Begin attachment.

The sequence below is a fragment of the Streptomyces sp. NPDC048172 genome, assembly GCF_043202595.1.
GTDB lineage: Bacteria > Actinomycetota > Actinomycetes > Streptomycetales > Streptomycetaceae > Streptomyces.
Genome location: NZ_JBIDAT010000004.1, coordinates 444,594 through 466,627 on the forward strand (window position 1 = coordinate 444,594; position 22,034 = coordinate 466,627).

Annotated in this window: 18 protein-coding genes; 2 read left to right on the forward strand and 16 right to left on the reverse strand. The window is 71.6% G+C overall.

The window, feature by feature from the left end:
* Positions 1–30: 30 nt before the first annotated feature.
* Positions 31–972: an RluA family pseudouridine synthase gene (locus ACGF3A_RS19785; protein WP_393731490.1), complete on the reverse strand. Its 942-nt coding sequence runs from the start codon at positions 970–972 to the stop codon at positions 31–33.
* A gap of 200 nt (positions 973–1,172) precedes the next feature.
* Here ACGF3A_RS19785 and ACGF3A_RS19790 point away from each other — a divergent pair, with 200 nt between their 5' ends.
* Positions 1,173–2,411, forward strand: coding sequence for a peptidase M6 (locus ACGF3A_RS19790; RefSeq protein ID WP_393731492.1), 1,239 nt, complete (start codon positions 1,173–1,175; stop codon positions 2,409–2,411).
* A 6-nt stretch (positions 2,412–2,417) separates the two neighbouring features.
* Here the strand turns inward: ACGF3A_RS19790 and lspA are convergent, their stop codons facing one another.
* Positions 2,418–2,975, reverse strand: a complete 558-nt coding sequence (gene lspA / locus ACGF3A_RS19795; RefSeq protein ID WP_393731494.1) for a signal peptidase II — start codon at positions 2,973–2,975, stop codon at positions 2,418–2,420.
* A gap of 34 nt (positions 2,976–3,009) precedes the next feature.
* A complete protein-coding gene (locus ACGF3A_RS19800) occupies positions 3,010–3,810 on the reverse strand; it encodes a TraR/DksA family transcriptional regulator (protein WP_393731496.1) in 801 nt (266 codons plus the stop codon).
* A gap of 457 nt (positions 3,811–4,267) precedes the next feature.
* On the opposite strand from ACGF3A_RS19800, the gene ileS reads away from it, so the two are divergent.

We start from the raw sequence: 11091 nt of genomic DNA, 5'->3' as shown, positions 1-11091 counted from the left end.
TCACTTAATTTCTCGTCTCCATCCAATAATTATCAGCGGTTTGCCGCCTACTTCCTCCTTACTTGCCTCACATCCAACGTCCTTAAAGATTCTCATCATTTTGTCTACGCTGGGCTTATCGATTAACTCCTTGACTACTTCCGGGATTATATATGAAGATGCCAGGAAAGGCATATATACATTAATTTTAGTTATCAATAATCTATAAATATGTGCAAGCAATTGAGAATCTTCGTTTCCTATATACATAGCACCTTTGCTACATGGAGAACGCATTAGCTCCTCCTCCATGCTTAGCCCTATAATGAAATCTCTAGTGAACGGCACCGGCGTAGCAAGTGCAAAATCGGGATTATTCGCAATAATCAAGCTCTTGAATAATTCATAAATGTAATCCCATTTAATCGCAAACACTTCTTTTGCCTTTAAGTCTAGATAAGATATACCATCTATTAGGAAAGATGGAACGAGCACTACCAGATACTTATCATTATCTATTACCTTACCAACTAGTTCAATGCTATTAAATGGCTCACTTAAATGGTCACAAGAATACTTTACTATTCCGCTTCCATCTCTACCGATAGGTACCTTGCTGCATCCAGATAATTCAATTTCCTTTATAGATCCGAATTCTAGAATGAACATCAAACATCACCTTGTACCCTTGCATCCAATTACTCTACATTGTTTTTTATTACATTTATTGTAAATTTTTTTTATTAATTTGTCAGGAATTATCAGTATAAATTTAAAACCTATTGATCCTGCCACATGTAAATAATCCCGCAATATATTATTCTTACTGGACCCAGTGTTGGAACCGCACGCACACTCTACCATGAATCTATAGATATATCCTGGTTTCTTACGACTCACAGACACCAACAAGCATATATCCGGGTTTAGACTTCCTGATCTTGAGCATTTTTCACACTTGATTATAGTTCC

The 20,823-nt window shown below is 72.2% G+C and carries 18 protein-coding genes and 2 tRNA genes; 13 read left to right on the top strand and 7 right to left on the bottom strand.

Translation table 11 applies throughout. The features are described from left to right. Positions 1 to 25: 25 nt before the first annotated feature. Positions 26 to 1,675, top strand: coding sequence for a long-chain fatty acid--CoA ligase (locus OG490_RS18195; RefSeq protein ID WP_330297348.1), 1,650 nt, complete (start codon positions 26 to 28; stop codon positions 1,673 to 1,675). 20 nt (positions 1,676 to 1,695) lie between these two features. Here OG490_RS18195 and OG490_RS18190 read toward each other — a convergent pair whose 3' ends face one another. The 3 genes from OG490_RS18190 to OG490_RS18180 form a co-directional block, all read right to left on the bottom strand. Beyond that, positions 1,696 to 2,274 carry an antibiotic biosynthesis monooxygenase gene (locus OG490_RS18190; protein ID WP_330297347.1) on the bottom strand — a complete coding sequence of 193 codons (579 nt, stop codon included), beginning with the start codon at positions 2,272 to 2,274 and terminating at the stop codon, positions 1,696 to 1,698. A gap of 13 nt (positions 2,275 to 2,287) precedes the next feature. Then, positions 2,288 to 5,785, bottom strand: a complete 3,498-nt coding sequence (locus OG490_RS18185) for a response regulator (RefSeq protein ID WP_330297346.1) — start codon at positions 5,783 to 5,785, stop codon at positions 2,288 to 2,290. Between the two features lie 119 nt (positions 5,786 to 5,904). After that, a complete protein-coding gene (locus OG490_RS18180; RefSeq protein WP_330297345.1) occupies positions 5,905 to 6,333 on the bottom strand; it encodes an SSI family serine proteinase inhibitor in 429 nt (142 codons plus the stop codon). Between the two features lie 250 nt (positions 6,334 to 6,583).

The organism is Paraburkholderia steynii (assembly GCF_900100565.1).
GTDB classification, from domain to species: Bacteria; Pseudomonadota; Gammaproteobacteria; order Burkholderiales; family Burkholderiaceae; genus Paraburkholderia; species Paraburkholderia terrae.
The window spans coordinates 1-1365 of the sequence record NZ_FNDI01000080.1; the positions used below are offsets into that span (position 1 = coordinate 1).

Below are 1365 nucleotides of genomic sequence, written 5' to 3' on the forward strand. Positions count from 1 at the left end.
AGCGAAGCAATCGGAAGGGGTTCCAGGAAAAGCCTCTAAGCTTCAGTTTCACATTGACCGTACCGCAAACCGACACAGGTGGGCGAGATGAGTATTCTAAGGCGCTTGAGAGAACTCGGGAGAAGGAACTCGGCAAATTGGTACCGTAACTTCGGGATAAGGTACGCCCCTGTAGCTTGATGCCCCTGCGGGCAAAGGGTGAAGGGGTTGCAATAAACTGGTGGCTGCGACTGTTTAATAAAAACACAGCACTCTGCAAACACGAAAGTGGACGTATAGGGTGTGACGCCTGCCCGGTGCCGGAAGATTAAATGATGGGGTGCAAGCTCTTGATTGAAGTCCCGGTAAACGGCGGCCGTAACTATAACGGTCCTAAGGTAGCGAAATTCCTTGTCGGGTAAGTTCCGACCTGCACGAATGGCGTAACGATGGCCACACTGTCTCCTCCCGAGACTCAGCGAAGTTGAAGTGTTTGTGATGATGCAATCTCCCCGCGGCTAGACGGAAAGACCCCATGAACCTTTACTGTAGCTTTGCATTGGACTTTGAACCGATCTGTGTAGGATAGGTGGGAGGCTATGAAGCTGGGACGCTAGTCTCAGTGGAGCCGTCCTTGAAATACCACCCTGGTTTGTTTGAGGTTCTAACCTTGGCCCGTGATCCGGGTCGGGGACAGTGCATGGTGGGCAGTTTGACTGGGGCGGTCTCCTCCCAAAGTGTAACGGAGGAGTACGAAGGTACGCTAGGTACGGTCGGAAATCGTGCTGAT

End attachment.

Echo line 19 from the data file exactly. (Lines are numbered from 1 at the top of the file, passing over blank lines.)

TCACTTAATTTCTCGTCTCCATCCAATAATTATCAGCGGTTTGCCGCCTACTTCCTCCTTACTTGCCTCACATCCAACGTCCTTAAAGATTCTCATCATTTTGTCTACGCTGGGCTTATCGATTAACTCCTTGACTACTTCCGGGATTATATATGAAGATGCCAGGAAAGGCATATATACATTAATTTTAGTTATCAATAATCTATAAATATGTGCAAGCAATTGAGAATCTTCGTTTCCTATATACATAGCACCTTTGCTACATGGAGAACGCATTAGCTCCTCCTCCATGCTTAGCCCTATAATGAAATCTCTAGTGAACGGCACCGGCGTAGCAAGTGCAAAATCGGGATTATTCGCAATAATCAAGCTCTTGAATAATTCATAAATGTAATCCCATTTAATCGCAAACACTTCTTTTGCCTTTAAGTCTAGATAAGATATACCATCTATTAGGAAAGATGGAACGAGCACTACCAGATACTTATCATTATCTATTACCTTACCAACTAGTTCAATGCTATTAAATGGCTCACTTAAATGGTCACAAGAATACTTTACTATTCCGCTTCCATCTCTACCGATAGGTACCTTGCTGCATCCAGATAATTCAATTTCCTTTATAGATCCGAATTCTAGAATGAACATCAAACATCACCTTGTACCCTTGCATCCAATTACTCTACATTGTTTTTTATTACATTTATTGTAAATTTTTTTTATTAATTTGTCAGGAATTATCAGTATAAATTTAAAACCTATTGATCCTGCCACATGTAAATAATCCCGCAATATATTATTCTTACTGGACCCAGTGTTGGAACCGCACGCACACTCTACCATGAATCTATAGATATATCCTGGTTTCTTACGACTCACAGACACCAACAAGCATATATCCGGGTTTAGACTTCCTGATCTTGAGCATTTTTCACACTTGATTATAGTTCC